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Grand Bahama faces ‘life-changing’ storm

As the eye of Hurricane Dorian made its slow and destructive crawl across Abaco yesterday, Minister of State for Grand Bahama Kwasi Thompson said Grand Bahamians were braced for what is projected to be a “life-changing” storm for many residents on the island.

He called on Bahamians far and wide to pray for them, as conditions on the island began to deteriorate around 5 p.m. Hurricane Dorian pounded Great Abaco for most of yesterday, laying waste to multiple homes and structures and was expected to unleash its fury on Grand Bahama overnight and into today.

Thompson, who had taken refuge in one of the shelters on the island, said the reports of destruction that came out of Abaco were “sobering” for many Grand Bahamians.

“We are bracing for what will be a devastating Category 5 hurricane in Grand Bahama,” he told The Nassau Guardian hours before the storm was projected to make landfall.

“This is a historic storm, one that we have never experienced before.

“We have taken precautions as best as we can. We have given out all of the evacuation orders. Administrators and police went door to door throughout entire communities from East End to West End and provided bus transportation for those who needed to evacuate.

“A number of persons have taken advantage and we have about 400 plus persons at the moment in the shelters,” he continued.

“We expect that number to increase.”

At 3 p.m. yesterday, authorities closed the Fishing Hole Road, which connects the western part of the island to the eastern end. Large boulders were placed across the roadway.

“The police made that decision along with NEMA (National Emergency Management Agency) for the safety of the citizens,” Thompson explained.

“So those persons who are on the western side, they will have to ride out the storm on that side, and those people in Freeport, will have to ride the storm on that side.”

Packing winds up to 185 mph yesterday, Dorian is the strongest storm ever to hit the northwestern Bahamas. Winds have since decreased to 165 mph, but Dorian remains a dangerous category five storm. In its 8 a.m. advisory today, the National Hurricane Center (NHC) said the core of extremely dangerous Hurricane Dorian will continue to pound Grand Bahama Island through much of today and tonight.  The hurricane will move dangerously close to the Florida east coast tonight through Wednesday evening.

The NHC projected that a life-threatening storm surge will raise water levels by as much as 18 to 23 feet above normal tide levels.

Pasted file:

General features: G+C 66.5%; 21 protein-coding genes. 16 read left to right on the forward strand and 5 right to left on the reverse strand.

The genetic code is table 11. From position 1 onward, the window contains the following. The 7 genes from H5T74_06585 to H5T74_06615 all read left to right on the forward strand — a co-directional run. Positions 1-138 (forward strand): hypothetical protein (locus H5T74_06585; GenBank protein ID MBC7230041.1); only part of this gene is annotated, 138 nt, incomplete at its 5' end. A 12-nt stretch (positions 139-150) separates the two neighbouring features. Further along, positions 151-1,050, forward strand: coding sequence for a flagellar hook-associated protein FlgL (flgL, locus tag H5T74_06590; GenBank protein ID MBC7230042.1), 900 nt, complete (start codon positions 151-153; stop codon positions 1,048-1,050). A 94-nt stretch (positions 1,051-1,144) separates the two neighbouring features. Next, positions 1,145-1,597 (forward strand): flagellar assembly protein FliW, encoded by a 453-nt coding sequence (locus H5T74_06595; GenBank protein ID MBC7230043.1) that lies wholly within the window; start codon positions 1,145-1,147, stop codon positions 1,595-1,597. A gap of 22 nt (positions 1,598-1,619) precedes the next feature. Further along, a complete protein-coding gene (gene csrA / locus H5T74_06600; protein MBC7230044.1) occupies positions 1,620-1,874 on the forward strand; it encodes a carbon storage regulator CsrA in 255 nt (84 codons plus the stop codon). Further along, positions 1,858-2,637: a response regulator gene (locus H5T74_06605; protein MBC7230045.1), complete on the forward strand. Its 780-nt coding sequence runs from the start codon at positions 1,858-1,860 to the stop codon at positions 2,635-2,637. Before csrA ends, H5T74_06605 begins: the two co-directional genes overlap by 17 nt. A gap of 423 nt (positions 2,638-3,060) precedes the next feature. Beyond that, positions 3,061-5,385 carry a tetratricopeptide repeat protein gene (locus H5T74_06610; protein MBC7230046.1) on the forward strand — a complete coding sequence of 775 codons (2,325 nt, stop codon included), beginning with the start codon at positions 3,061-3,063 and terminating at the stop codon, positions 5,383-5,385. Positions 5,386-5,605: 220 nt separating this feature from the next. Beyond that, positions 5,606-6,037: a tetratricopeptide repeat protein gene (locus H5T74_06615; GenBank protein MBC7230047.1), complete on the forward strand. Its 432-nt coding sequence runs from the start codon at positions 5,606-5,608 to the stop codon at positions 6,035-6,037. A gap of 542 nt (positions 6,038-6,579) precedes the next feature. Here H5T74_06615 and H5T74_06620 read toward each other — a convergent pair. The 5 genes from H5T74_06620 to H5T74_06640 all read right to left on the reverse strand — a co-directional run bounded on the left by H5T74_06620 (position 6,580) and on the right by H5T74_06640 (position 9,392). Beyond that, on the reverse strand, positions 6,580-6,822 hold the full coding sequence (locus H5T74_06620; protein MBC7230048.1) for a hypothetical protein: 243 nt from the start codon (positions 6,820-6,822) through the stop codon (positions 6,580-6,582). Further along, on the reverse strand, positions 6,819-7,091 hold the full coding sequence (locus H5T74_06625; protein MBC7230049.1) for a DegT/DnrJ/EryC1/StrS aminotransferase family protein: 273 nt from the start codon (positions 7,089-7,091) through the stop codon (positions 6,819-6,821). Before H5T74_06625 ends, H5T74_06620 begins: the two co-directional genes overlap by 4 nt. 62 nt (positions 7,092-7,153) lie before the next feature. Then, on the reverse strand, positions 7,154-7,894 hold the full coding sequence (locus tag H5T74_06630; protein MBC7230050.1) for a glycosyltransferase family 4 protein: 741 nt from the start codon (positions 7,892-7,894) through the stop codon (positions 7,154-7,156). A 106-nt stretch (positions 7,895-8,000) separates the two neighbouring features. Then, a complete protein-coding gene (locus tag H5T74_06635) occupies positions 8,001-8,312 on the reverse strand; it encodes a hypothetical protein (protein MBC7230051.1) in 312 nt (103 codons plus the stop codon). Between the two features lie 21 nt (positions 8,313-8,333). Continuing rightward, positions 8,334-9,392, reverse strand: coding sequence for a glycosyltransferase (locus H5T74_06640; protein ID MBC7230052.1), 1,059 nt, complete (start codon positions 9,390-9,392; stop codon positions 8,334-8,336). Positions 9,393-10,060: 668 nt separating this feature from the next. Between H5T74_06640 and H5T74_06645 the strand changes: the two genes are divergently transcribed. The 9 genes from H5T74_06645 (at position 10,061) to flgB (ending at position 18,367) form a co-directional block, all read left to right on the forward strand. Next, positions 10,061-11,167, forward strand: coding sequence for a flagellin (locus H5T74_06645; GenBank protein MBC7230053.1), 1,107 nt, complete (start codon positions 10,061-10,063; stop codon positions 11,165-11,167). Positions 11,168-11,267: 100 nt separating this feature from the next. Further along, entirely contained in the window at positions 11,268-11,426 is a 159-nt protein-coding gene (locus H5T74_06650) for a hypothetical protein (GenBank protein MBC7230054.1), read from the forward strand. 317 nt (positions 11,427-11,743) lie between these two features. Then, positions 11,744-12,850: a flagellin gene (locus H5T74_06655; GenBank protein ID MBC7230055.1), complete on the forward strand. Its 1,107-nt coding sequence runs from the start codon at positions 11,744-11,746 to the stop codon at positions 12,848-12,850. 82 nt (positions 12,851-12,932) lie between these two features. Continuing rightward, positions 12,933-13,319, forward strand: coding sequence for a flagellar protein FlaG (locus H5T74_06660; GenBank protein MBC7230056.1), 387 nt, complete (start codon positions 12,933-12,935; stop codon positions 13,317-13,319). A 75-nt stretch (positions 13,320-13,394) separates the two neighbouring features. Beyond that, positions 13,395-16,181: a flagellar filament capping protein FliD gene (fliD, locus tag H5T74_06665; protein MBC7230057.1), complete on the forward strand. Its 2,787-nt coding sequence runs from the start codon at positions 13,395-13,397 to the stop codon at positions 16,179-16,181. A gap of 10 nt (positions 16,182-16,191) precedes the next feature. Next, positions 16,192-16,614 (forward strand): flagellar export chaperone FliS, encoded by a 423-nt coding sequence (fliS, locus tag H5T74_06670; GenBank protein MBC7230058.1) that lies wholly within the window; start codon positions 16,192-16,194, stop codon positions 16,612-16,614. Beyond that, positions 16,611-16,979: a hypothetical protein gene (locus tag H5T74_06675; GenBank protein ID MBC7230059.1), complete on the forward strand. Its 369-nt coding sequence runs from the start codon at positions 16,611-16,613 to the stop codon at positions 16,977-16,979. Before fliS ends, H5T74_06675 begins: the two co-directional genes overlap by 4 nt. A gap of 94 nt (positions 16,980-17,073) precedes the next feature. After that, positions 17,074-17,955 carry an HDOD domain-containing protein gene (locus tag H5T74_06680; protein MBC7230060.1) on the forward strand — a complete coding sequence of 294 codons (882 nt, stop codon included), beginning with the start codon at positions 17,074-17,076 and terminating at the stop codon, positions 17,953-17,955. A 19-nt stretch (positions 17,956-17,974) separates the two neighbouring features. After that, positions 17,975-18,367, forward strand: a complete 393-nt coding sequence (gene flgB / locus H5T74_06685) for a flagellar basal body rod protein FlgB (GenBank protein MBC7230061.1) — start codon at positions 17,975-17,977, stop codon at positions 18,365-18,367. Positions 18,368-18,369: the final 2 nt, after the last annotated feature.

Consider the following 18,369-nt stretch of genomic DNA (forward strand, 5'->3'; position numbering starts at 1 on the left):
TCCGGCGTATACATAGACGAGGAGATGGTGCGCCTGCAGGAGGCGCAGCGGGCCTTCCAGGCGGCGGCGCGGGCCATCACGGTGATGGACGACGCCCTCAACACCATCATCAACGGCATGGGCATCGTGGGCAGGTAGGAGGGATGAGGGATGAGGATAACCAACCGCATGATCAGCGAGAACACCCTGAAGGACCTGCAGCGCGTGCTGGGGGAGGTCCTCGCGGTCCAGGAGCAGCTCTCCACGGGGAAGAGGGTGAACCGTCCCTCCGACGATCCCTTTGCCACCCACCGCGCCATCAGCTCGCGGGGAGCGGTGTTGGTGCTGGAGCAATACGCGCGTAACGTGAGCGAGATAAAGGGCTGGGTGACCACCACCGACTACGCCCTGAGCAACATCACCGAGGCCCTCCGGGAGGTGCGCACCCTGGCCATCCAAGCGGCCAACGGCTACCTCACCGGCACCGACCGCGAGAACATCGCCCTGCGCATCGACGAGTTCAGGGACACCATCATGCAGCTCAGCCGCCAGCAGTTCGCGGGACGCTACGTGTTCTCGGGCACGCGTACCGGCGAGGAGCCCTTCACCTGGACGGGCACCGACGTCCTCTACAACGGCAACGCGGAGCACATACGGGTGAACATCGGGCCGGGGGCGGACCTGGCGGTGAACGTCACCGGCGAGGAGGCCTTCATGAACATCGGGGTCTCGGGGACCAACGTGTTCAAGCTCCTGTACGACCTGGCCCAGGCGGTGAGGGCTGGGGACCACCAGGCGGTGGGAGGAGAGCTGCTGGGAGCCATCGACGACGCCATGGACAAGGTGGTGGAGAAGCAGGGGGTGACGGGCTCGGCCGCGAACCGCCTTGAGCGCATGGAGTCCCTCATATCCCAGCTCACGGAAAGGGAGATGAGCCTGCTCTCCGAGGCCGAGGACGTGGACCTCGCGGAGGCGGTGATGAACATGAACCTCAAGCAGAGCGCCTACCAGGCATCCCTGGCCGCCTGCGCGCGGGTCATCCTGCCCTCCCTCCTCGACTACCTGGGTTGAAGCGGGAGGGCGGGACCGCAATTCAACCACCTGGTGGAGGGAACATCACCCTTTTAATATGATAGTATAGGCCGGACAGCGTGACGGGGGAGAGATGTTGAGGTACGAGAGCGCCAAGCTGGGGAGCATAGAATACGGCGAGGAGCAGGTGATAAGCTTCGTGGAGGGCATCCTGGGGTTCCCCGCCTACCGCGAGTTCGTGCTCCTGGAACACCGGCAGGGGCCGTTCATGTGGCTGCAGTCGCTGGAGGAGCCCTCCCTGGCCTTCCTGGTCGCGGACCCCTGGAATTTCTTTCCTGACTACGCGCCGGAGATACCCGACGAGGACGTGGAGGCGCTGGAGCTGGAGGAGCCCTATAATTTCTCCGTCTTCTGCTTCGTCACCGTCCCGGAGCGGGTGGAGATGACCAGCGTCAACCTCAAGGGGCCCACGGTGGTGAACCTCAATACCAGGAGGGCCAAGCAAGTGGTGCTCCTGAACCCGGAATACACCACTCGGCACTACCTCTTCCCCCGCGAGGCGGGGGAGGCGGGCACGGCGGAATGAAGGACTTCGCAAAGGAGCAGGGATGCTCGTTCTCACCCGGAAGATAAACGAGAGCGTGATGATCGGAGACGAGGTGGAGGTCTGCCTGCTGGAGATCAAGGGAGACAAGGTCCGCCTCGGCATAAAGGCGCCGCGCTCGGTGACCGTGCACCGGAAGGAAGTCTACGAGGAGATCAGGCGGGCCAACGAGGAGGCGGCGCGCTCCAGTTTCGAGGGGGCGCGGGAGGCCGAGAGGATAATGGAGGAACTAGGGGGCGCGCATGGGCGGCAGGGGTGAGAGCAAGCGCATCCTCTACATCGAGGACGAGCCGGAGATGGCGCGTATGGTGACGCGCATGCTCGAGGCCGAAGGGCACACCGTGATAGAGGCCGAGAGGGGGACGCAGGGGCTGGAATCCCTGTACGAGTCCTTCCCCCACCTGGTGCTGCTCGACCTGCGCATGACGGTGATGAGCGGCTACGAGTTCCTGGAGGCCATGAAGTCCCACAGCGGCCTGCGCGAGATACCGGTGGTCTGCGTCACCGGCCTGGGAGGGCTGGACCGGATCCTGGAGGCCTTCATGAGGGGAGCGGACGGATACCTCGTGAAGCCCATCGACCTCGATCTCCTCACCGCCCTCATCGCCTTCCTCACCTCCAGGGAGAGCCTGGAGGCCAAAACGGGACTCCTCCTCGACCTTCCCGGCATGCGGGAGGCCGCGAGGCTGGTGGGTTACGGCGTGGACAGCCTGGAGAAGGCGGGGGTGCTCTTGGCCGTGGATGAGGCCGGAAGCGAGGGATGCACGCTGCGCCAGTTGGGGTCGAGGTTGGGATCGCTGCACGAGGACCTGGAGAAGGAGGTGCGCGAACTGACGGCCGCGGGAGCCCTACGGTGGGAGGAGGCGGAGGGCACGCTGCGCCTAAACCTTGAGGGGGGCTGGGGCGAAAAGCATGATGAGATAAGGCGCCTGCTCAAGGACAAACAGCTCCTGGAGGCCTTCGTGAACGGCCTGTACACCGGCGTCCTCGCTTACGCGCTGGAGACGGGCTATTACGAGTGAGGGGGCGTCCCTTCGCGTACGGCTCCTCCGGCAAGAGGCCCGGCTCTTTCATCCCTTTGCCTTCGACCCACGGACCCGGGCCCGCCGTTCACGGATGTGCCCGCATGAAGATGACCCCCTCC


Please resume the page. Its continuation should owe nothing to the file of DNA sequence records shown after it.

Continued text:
“Near the coast, the surge will be accompanied by large and destructive waves,” NHC warned.

“The combination of a dangerous storm surge and the tide will cause normally dry areas near the coast to be flooded by rising waters moving inland from the shoreline.”

Despite the ferocity of the storm, some people in low-lying areas refused to evacuate yesterday, Thompson said.

“A firm, strong plea has been made to them,” he said.

“In the height of the storm, the emergency personnel will not put their lives at risk in order to come out to attempt to save them.

“So, we have given the final plea, the final warning, provided free transportation in order to evacuate those who chose to evacuate.”

Homes and businesses across the island were boarded up by early yesterday afternoon, as residents waited for the catastrophic storm to make landfall. The streets were a virtual ghost town by 3 p.m.

However, a few businesses remained open late into the evening.

“This is going to be a life-changing storm for many Grand Bahamians,” Thompson said.

“So, we are asking the country to pray for us. We remain prepared, but also prayerful.”

Dorian comes nearly three years after Hurricane Matthew in 2016 wreaked havoc across Grand Bahama. That storm resulted in the closure of the Grand Lucayan resort.

The island never quite recovered since the back-to-back storms of 2004. Hurricanes Frances and Jeanne left a trail of destruction, resulting in the closure of the Royal Oasis resort in Freeport.

In 2005, Grand Bahama was battered by Wilma.

Many residents feared another significant episode as a result of Dorian.

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Krystel Brown

Krystel covers breaking news for The Nassau Guardian. Krystel also manages The Guardian’s social media pages. She joined The Nassau Guardian in 2007 as a staff reporter, covering national news. She was promoted to online editor in May 2017. Education: Benedict College, BA in Mass Communications

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